VELCO's Mace defended the company's work to meet Vermont's needs and said VELCO looks forward to the upcoming PSB probe of its planning.

"VELCO welcomes the opportunity to talk about our planning process with the board," Mace said. "We have an excellent planning department."

The full PSB decision may be found at .


Mace said the company was happy that the PSB accepted its central argument that the power line upgrade was required.

"We were very pleased with the ruling," he said.

Mace said it is too early to say how much the PSB conditions would add to the $130 million price tag.

"It's safe to say that these conditions ... will substantially add to the costs," Mace said. "Exactly how much will be determined. It will be in the millions of dollars."

As first proposed, 95 percent of the project's cost would be borne by ratepayers all over New England through Independent Systems Operators-New England, the non-profit company that works with VELCO and other regional power line firms on needs of the larger power grid.

Mace said it is also unclear how much of the additional cost will be borne directly by Vermont ratepayers or shared with their fellow customers on New England's grid.

Nor can VELCO predict when construction can begin. First, the company must have all its permits in hand, and any party to the PSB process could appeal the PSB ruling to the Vermont Supreme Court.

"It's too soon to tell where and when we would be able to begin any kind of construction," Mace said.

Mace pledged VELCO will work both with the "stakeholders" where the PSB required specific changes to mitigate the power line's appearance, and with towns and property owners who have concerns that were not specifically addressed by the PSB.

Those efforts could include changes to pole placements and heights or additional landscaping, he said.

"We will continue to work with all the parties to reduce the impact of the project to the greatest extent possible," Mace said.



As well as dealing with screening for the Vergennes substation, the PSB also insisted that VELCO provide "improved screening ... for both the substation and the routing around the existing substation" off Long Point Road in Ferrisburgh near the area known as "the Slang."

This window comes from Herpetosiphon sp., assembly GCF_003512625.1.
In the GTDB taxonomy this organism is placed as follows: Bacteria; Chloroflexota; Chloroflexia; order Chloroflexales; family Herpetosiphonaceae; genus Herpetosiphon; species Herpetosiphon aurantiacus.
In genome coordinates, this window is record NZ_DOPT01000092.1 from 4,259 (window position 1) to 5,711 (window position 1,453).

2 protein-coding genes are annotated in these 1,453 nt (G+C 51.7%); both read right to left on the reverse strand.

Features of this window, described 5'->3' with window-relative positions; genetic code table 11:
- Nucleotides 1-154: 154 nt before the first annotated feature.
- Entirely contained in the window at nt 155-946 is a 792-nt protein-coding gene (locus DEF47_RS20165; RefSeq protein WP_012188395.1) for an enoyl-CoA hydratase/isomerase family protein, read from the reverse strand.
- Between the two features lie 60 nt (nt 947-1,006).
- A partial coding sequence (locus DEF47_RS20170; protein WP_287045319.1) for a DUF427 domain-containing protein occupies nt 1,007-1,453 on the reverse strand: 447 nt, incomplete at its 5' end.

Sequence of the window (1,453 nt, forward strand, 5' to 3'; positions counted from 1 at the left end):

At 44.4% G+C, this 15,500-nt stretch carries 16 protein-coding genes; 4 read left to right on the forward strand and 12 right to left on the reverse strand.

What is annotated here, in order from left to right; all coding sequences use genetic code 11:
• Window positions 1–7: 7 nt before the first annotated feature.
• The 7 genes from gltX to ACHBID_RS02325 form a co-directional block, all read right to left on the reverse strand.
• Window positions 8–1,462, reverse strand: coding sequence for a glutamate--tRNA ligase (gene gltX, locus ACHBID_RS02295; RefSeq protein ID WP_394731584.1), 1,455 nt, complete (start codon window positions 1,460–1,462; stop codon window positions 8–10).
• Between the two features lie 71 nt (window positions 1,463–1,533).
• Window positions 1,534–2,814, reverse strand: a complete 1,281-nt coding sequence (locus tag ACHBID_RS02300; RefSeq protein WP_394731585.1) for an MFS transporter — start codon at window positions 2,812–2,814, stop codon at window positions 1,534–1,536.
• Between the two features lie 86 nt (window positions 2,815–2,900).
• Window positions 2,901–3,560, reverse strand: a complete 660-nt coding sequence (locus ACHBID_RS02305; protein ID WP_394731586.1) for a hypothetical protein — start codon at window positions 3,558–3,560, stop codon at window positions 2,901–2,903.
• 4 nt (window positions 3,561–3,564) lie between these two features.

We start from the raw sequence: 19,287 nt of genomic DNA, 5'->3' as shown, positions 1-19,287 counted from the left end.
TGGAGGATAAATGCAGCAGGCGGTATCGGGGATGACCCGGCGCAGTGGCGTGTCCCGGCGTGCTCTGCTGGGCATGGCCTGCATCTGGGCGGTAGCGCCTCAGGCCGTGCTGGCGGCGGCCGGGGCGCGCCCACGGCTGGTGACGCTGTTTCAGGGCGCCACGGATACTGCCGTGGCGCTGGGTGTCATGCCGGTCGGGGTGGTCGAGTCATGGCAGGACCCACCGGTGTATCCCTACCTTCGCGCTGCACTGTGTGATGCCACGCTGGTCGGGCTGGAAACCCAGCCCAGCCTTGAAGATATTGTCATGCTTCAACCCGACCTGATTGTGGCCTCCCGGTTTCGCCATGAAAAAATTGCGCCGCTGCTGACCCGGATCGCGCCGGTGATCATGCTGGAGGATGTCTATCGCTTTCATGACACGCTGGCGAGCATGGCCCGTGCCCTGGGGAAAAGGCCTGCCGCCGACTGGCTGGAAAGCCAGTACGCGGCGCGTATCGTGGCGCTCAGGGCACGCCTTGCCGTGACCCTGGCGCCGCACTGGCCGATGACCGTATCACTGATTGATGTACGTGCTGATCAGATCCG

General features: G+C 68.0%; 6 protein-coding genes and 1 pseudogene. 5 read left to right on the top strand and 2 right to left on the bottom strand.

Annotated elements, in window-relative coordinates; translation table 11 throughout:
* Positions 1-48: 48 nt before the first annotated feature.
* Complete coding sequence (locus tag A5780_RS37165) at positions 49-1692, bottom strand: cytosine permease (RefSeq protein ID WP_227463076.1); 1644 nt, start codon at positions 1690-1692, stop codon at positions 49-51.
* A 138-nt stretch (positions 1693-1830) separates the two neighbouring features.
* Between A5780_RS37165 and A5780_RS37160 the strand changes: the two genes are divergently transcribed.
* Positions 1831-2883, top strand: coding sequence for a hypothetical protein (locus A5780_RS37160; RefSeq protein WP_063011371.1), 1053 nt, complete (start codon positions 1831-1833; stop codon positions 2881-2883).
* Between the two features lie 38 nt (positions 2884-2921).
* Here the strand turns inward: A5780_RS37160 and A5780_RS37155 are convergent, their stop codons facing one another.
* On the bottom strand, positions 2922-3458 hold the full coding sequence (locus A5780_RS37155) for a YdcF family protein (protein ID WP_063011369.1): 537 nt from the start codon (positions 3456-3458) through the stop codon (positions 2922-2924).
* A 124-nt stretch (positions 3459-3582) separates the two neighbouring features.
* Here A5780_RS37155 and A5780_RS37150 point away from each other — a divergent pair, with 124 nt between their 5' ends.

"The 115 kV line crossing at Long Point Road adjacent to the Ferrisburgh Substation is aesthetically sensitive," the ruling stated. "Without appropriate mitigation, the crossing will create an undue, adverse aesthetic impact."

The PSB insisted VELCO maintain existing vegetation and screening at the station and along nearby roads and also took steps to ensure that the larger power lines will be less visible from boaters in the slang area by requiring plantings along the water's edge.

The central issue for Ferrisburgh and Vergennes remained the reroute along the railroad tracks from the original path through the heart of the city.

Even Ferrisburgh officials are happy with the proposed reroute even though it means more new lines in their town.

"I don't think that anybody could feel that going through the city of Vergennes and over the tops of houses was reasonable," Simino said.

Mace pledged VELCO would strive to meet PSB conditions for screening substations and moving poles where the line will cross Route 7 near Vergennes.

"Obviously VELCO will meet with the stakeholders in the areas specified in the board order to mitigate the aesthetic impact of the poles to the greatest extent possible," Mace said.

Simino said Ferrisburgh spent about $50,000 to present its case before the PSB, while the final Vergennes tab is likely to be between $35,000 and $40,000, Perry said.


The major change in Salisbury comes in the area to the west of Route 7 near the Leicester border and the intersection of the state highway with West Salisbury Road.

The PSB called for moving the new 345kV line and an existing 115kV line out of open fields "closer to existing wooded areas that would provide some backgrounding .... Because travelers on Route 7 would see both lines in an open field and wetland for extended durations, both lines should be moved."